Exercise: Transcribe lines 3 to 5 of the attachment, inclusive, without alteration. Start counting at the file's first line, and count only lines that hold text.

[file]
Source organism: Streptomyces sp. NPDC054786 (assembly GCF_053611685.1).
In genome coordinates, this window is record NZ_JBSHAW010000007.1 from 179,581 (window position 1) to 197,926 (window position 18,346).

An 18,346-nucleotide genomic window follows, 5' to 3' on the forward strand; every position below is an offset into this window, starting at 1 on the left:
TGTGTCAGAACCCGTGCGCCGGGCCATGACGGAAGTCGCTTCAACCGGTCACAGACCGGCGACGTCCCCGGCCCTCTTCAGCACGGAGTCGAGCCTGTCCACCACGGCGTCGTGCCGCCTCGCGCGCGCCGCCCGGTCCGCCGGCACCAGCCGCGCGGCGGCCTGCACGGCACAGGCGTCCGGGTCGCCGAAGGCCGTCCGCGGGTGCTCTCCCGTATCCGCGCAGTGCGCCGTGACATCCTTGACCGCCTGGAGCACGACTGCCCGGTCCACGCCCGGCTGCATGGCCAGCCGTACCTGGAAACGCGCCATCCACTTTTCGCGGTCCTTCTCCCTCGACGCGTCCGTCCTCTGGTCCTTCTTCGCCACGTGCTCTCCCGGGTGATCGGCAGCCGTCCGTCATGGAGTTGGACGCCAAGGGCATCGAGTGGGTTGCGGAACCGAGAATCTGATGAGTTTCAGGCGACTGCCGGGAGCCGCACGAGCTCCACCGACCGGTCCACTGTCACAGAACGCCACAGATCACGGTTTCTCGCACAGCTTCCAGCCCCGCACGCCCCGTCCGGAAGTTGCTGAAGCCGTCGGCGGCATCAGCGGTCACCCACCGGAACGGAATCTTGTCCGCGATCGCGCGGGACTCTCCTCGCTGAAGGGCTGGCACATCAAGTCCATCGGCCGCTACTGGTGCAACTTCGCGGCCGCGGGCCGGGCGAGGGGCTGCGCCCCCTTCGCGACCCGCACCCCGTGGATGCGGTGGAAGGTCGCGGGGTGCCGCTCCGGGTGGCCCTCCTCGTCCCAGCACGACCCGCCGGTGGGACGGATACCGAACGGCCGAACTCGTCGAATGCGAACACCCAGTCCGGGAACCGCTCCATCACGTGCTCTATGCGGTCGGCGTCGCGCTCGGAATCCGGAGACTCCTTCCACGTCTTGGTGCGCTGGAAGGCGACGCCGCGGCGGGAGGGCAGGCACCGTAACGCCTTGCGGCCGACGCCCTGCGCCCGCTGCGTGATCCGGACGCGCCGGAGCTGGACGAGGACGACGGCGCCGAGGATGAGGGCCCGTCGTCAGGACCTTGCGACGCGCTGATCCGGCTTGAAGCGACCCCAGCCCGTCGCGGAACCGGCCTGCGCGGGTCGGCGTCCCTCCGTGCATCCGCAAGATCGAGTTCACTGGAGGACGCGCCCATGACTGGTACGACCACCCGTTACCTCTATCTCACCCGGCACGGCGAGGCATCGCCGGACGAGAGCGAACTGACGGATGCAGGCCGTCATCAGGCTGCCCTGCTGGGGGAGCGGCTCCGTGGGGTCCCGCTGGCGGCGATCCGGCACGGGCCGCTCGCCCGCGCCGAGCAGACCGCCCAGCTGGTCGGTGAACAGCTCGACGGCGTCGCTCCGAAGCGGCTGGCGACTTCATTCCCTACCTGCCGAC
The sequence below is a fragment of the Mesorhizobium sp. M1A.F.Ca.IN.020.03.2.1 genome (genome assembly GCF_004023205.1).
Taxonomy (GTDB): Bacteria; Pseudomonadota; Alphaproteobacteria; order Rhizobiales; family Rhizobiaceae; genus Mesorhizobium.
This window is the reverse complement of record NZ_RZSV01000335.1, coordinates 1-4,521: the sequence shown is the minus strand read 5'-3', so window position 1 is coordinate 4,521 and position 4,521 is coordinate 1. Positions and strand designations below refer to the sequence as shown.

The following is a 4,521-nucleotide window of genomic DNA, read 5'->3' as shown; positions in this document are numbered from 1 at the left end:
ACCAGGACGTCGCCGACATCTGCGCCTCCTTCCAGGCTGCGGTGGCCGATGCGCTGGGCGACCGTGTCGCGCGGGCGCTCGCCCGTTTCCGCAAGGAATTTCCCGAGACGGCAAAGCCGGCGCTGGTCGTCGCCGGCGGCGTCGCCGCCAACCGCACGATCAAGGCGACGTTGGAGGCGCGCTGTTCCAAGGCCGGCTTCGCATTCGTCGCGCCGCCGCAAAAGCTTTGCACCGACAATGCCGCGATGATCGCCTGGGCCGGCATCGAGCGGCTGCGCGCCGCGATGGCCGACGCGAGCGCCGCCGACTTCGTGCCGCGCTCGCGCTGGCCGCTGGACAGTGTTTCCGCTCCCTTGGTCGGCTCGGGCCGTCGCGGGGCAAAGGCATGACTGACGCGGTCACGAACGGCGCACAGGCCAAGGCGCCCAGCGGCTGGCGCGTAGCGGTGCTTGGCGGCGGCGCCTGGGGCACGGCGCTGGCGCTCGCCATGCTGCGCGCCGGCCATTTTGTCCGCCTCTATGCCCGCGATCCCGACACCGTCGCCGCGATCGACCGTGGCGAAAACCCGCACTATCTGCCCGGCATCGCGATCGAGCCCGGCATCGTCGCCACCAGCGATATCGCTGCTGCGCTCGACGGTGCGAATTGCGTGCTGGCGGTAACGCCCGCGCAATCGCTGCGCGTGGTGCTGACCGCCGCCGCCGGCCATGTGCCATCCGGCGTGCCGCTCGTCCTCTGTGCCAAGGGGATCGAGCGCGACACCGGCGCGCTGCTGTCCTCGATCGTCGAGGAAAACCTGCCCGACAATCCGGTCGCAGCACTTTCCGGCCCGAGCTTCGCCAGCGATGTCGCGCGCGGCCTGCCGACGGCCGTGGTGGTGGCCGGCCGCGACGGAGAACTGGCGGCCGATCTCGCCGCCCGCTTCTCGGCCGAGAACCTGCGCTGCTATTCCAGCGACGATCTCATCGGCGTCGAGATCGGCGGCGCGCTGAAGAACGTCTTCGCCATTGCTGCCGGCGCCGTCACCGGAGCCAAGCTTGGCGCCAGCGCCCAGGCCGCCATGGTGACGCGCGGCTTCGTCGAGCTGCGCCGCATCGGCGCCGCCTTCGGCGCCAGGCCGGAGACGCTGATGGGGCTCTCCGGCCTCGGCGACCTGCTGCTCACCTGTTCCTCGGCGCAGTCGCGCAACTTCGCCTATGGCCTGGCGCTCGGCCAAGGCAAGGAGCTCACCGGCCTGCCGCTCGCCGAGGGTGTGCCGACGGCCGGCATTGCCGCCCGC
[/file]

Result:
An 18,346-nucleotide genomic window follows, 5' to 3' on the forward strand; every position below is an offset into this window, starting at 1 on the left:
TGTGTCAGAACCCGTGCGCCGGGCCATGACGGAAGTCGCTTCAACCGGTCACAGACCGGCGACGTCCCCGGCCCTCTTCAGCACGGAGTCGAGCCTGTCCACCACGGCGTCGTGCCGCCTCGCGCGCGCCGCCCGGTCCGCCGGCACCAGCCGCGCGGCGGCCTGCACGGCACAGGCGTCCGGGTCGCCGAAGGCCGTCCGCGGGTGCTCTCCCGTATCCGCGCAGTGCGCCGTGACATCCTTGACCGCCTGGAGCACGACTGCCCGGTCCACGCCCGGCTGCATGGCCAGCCGTACCTGGAAACGCGCCATCCACTTTTCGCGGTCCTTCTCCCTCGACGCGTCCGTCCTCTGGTCCTTCTTCGCCACGTGCTCTCCCGGGTGATCGGCAGCCGTCCGTCATGGAGTTGGACGCCAAGGGCATCGAGTGGGTTGCGGAACCGAGAATCTGATGAGTTTCAGGCGACTGCCGGGAGCCGCACGAGCTCCACCGACCGGTCCACTGTCACAGAACGCCACAGATCACGGTTTCTCGCACAGCTTCCAGCCCCGCACGCCCCGTCCGGAAGTTGCTGAAGCCGTCGGCGGCATCAGCGGTCACCCACCGGAACGGAATCTTGTCCGCGATCGCGCGGGACTCTCCTCGCTGAAGGGCTGGCACATCAAGTCCATCGGCCGCTACTGGTGCAACTTCGCGGCCGCGGGCCGGGCGAGGGGCTGCGCCCCCTTCGCGACCCGCACCCCGTGGATGCGGTGGAAGGTCGCGGGGTGCCGCTCCGGGTGGCCCTCCTCGTCCCAGCACGACCCGCCGGTGGGACGGATACCGAACGGCCGAACTCGTCGAATGCGAACACCCAGTCCGGGAACCGCTCCATCACGTGCTCTATGCGGTCGGCGTCGCGCTCGGAATCCGGAGACTCCTTCCACGTCTTGGTGCGCTGGAAGGCGACGCCGCGGCGGGAGGGCAGGCACCGTAACGCCTTGCGGCCGACGCCCTGCGCCCGCTGCGTGATCCGGACGCGCCGGAGCTGGACGAGGACGACGGCGCCGAGGATGAGGGCCCGTCGTCAGGACCTTGCGACGCGCTGATCCGGCTTGAAGCGACCCCAGCCCGTCGCGGAACCGGCCTGCGCGGGTCGGCGTCCCTCCGTGCATCCGCAAGATCGAGTTCACTGGAGGACGCGCCCATGACTGGTACGACCACCCGTTACCTCTATCTCACCCGGCACGGCGAGGCATCGCCGGACGAGAGCGAACTGACGGATGCAGGCCGTCATCAGGCTGCCCTGCTGGGGGAGCGGCTCCGTGGGGTCCCGCTGGCGGCGATCCGGCACGGGCCGCTCGCCCGCGCCGAGCAGACCGCCCAGCTGGTCGGTGAACAGCTCGACGGCGTCGCTCCGAAGCGGCTGGCGACTTCATTCCCTACCTGCCGAC
The sequence below is a fragment of the Mesorhizobium sp. M1A.F.Ca.IN.020.03.2.1 genome (genome assembly GCF_004023205.1).